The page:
Where Will You Be, Forever?


In this passage, James MacDonald breaks down and gives insight to Psalm 23.

Surely goodness and mercy shall follow me all the days of my life, and I shall dwell in the house of the Lord forever—Psalm 23:6.

To help us understand what King David meant when he said, “I shall dwell in the house of the Lord forever,” we need to consider the story of his life.

The official place of worship was still the old tabernacle, dating from the time of Moses. When David set up his capital in Jerusalem, he was bothered about living in a house of cedar while “the ark of God dwells in a tent” (2 Samuel 7:1). David decided to build a temple for the Lord. But God's response to the king was, in essence, “No, you won't.”

David’s intentions were meant to be honoring. He may have been thinking, But I wrote all these psalms, and I’ve got the perfect piece of land. I have a vision for a place where we can sing and worship! However, God made it clear that it wasn’t David’s idea He was rejecting—it was David’s role as a warrior that made him unsuitable as the Temple builder. In God’s plan, David’s son Solomon would build the house for His glory.

Imagine the disappointment—God's chosen king, unable to build a house for his Lord. “But the Lord said to David my father, ‘Whereas it was in your heart to build a house for my name, you did well that it was in your heart’” (1 Kings 8:18). In His response to David, God revealed a phenomenal principle about the way He views our intentions and our actions.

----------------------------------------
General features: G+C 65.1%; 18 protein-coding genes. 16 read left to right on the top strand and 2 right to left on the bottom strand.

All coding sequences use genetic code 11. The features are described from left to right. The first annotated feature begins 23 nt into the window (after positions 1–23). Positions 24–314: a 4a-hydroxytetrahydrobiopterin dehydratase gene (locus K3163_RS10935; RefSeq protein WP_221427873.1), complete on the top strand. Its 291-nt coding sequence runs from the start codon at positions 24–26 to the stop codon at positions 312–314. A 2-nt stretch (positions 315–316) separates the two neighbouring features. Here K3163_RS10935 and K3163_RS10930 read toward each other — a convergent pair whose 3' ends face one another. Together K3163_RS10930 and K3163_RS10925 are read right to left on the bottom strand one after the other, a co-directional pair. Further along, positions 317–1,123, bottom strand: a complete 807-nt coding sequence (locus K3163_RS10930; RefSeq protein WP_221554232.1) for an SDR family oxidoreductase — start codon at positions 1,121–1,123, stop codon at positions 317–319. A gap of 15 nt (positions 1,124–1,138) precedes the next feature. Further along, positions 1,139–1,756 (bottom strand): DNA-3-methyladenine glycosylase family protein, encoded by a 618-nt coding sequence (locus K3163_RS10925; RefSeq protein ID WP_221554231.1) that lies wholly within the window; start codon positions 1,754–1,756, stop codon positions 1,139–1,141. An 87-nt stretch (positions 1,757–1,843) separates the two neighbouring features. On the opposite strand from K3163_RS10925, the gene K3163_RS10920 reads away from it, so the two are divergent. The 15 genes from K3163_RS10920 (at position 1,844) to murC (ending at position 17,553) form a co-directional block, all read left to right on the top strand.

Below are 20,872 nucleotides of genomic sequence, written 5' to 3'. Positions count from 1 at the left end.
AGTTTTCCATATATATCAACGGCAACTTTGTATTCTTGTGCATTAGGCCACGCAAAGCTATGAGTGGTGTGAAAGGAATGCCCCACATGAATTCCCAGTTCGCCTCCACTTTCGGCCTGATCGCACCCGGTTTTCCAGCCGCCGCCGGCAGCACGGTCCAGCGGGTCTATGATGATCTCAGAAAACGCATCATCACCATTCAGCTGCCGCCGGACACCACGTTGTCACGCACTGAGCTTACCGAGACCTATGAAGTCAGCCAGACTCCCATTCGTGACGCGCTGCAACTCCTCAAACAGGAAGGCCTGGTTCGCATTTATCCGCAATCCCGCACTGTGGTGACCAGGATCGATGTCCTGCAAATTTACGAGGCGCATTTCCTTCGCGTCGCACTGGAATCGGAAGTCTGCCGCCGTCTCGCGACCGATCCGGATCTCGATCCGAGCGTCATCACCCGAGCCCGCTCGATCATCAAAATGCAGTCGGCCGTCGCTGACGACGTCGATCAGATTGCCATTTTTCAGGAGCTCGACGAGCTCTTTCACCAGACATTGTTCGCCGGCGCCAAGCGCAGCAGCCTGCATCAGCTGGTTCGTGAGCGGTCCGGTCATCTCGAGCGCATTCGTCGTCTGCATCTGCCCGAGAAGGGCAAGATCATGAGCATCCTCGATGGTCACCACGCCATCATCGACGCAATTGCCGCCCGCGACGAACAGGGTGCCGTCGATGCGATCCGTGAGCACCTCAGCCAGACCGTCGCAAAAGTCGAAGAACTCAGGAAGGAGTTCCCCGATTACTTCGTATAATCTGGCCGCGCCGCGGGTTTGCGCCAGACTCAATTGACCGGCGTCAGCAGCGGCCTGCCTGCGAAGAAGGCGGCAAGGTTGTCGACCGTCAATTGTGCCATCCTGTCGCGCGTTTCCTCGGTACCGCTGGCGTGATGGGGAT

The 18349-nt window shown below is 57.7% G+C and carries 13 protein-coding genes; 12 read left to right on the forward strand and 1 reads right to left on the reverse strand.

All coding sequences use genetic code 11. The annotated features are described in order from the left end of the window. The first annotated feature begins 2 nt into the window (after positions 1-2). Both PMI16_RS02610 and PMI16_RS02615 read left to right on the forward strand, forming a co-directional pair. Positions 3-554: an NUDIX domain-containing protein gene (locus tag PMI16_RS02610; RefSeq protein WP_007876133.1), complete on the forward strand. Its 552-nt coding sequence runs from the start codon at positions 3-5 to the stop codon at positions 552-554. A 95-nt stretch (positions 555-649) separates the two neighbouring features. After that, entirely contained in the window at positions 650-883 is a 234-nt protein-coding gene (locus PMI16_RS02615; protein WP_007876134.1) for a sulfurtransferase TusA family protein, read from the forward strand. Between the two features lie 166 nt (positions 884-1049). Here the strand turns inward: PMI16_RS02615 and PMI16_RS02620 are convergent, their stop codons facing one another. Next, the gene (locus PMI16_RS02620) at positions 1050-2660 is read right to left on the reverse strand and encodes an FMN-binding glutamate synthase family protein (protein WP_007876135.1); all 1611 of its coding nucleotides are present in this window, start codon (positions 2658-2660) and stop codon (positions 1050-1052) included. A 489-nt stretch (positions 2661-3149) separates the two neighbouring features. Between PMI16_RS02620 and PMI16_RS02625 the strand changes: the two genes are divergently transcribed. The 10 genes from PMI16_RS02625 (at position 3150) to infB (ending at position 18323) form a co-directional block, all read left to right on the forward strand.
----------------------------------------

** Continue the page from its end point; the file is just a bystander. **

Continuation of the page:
Who hasn’t envisioned some good things God might do with their life? Yet how often do some of those righteous things you want to accomplish not happen? Hear this: God is pleased “that it was in your heart.”

With that backdrop, now consider what David was saying in verse 6: This life is so short. Ultimately, I shall dwell in house of the Lord forever. I might not get to build the temporary Temple on earth, but I’m moving into the permanent one in heaven someday. When they start singing my songs, I’ll be in the front row. I shall dwell in the house of the Lord forever.

Look at David's confidence as He declares, I shall dwell.” David understood this was not a temporary visit, but that he would be at home “in the house of the Lord.” He knew he was moving into what Jesus called, “My Father’s house” (see John 14:2). The Bible gives us many clues about heaven, and they all add up to this great idea: We’re going home! We will finally be where we were designed to spend eternity.

Heaven was made for God's children, and we were made for it. What Revelation calls "a new heaven and a new earth" (21:1) isn’t some alternative plan God worked out when humans fell into sin. Heaven was the plan and destination for believers all along.

This last word is the best word in the whole psalm: “Forever.” Life on earth is short, and the deadline is coming fast. Eternity is racing upon us. Soon the clock will stop, and time shall be no more. As John Newton's old hymn says so beautifully, “When we’ve been there ten thousand years… we’ve no less days to sing God’s praise than when we'd first begun.”

If you have received Jesus’ forgiveness and embraced Him by Faith, you too can declare like David, “I shall dwell in the house of the Lord forever”!


  • When you think about heaven, what are you anticipating the most? Why?
  • How would you describe the reason for your confidence about forever? 


Father, may the words of my mouth and the meditation of my heart be pleasing to You—just as David’s dream about the Temple was, though it wasn’t Your plan for him to build it. Direct my thoughts to what You may be leading me to do. Help me be willing to pursue Your call wherever it leads, right up to the moment I go to dwell in Your house forever! In Jesus’ name, Amen. 

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